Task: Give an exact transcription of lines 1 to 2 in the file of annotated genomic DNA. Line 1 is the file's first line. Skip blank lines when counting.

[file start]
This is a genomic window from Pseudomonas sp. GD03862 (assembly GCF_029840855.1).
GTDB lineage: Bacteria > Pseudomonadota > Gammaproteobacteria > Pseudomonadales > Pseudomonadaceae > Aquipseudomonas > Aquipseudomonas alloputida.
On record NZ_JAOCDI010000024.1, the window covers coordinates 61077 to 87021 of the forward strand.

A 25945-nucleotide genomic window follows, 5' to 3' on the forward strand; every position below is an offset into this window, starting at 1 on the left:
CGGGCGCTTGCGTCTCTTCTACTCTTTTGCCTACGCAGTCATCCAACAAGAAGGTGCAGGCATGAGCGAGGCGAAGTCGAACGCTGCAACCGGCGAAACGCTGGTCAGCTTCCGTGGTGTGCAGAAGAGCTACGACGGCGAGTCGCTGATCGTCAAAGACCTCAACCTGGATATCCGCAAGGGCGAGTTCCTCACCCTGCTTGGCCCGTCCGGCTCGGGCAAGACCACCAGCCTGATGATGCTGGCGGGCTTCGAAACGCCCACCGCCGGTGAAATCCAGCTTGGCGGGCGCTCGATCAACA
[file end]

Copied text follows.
This is a genomic window from Pseudomonas sp. GD03862 (assembly GCF_029840855.1).
GTDB lineage: Bacteria > Pseudomonadota > Gammaproteobacteria > Pseudomonadales > Pseudomonadaceae > Aquipseudomonas > Aquipseudomonas alloputida.